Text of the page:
“Recently I released a single, Game Changer which I had written with the idea to inspire that in every area you are you have to be a game changer; you are not inventing the wheel; be creative and be the game changer.
“Even President Emmerson Mnangagwa always preaches this message but it is only that it came from me.”
Zhakata said he was saddened when other sectors of society were pushing that chimurenga music guru Thomas Mapfumo returns to America as he had overstayed in Zimbabwe.
“First of all Mukanya is Zimbabwean and there is something that forced him to relocate but his music has to be listened more here. As artists we have different gifts; the songs which he composes are what satisfy him; you cannot change him.
“You cannot even say Charles Charamba has to stop singing gospel and sing something else. Let those who love Mukanya enjoy and those who do not want him here do not want him to spread his word. If you remove hard hitting lyrics from his music then you would have removed Mukanya.”
He said recently social media was abuzz that; “Zhakata played before 20 people at Space Man Bar, hence he was finished”.
“Over the years I have played before full houses and I even played for one person at my peak. It happens and 20 people are too many.
“You have to remember that any artist is bound to be criticised; journalists like that and when they come to interview you they would have their story already; what they would be looking for is for you to authentic their story.”
He said his band is surviving even in these hard times. “If we want to make money we go and perform out of Harare. We perform for makorokoza and they pack our concerts; there is money there and there is no money in Harare because people are pressed hard.
“We survive because we know how to strategies; we work with civic organisations and produce jingles for them. And there are people with money out and several times individual have cancelled our booked shows because someone wants you to perform at his/her private function. He agrees to reimburse for any prior promotions and promises to pay you double or treble.”
Zhakata said he will be releasing his 22nd album before June. “Our fans said they wanted longer songs so we have listened to them and we will be having seven to nine songs on this album. It is already done.”
He said the band is a big institution and from when he entered the industry his smallest number of employees was 10. “We are speaking of people who joined the band and married, sent children to school. We have bachelors joining in and we give them direction until they marry.
“At times when someone wants to destroy a band like ours they forget how many people have actually benefitted; from those who sell music to survive, the night clubs where we perform, the radio and television that depends on our music. And not forgetting the journalist who is paid to criticise us!”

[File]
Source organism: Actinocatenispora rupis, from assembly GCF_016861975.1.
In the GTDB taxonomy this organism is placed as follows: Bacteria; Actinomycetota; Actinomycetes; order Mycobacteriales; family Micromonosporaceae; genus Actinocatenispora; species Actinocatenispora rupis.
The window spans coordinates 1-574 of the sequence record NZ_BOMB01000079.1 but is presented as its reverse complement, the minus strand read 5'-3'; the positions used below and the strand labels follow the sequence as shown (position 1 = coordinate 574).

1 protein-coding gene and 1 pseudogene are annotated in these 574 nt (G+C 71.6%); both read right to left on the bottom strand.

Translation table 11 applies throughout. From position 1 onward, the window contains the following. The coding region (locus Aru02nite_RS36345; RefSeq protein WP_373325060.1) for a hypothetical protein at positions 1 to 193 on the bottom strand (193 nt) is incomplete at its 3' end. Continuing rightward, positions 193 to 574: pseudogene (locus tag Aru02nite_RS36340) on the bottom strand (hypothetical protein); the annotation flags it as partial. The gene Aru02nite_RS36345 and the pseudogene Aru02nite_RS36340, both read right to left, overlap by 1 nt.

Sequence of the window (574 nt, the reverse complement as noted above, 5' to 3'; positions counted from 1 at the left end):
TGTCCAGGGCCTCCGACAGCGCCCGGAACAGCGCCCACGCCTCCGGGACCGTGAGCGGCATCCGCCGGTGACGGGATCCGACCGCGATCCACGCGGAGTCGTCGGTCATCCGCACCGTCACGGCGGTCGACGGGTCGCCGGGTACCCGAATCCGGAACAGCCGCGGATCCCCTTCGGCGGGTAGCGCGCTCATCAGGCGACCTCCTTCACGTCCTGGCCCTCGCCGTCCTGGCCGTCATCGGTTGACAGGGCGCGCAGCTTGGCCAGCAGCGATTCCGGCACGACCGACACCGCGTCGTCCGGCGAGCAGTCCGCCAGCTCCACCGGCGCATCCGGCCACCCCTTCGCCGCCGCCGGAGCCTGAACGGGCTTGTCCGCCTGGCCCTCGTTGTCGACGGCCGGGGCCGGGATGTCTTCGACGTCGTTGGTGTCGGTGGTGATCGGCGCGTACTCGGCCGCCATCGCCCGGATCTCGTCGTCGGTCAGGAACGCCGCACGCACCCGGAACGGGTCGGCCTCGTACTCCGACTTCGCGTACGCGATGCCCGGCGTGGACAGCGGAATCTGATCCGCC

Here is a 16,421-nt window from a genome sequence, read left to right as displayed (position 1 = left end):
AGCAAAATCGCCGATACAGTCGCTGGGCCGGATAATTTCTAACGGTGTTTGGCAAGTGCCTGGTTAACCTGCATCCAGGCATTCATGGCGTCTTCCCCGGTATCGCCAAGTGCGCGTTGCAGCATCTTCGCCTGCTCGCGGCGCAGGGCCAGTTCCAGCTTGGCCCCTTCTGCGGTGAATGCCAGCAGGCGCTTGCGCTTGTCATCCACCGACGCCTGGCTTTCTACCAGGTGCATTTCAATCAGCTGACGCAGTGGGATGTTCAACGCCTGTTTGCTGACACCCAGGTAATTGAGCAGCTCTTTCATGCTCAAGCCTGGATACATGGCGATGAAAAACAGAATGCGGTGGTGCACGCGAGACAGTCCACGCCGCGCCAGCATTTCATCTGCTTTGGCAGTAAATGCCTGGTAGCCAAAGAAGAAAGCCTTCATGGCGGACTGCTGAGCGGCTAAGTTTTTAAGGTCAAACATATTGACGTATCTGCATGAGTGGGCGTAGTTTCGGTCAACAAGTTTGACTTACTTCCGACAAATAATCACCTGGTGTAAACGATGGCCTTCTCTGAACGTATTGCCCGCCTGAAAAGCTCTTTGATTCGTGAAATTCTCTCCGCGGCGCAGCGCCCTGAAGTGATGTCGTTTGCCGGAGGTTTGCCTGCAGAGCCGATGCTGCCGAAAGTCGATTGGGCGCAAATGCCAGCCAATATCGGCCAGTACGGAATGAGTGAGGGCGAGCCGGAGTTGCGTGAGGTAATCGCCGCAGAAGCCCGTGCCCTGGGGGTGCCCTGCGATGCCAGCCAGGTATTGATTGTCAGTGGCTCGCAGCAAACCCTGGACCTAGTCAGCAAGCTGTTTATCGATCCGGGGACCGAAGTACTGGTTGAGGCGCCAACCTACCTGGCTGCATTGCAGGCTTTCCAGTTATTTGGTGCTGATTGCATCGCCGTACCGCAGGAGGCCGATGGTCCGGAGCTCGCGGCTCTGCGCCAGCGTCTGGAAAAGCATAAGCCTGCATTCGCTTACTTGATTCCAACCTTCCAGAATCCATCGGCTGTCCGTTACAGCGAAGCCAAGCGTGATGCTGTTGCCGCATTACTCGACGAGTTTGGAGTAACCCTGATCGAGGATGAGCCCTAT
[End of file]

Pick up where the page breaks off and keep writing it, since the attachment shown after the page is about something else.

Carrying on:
He is thankful to God for blessing his family with wife Ruth. “My first born Chamu completed his first degree; Angela is in third year and studying in China while Pertula is studying law in SA while the last born is in form four. I thank God and these are some of the hidden achievements at a time others are trying to pull you down.”
He said he is grateful to Emmanuel Makandiwa, leader of UFIC for anointing him as a Bishop for the church.
“But I do not understand people because as soon as that announcement was made all those who hated Makandiwa began to hate me, all those who hate me began to hate Makandiwa.
“And who said that I was appointed because I am pure; I am not. I joined the church because I am looking for salvation. I have weaknesses that I want God to help me fight and I am human; I have feelings.”
Zhakata said even when he was appointed he said to himself; ‘but I am the General of Joy; how can I serve God?’
“What I had known all the years was to calculate distances between nightclubs. People should not think I am now holier because I continue to seek the face of God.
“Those who have listened to me, I preach salvation and prosperity; yes, everyone needs money. I therefore thank Makandiwa for this opportunity; but it does not mean I am pure or will remain pure.
“I am there to inspire people to do positive things; I am human; every man of God is always fighting temptation, look at the biblical Peter.”
The singer said he was disturbed, like every other Zimbabwean at the destruction caused by Cyclone Idai. “This was most unexpected and churches have to pray hard so that God delivers us.
Government was not prepared but let us not play the game blame. From here we need to put in place a plan, I know we have the civil protection unit but my suggestion is to have a committee comprising strong willed personalities who will spearhead the setting of a revolving fund.”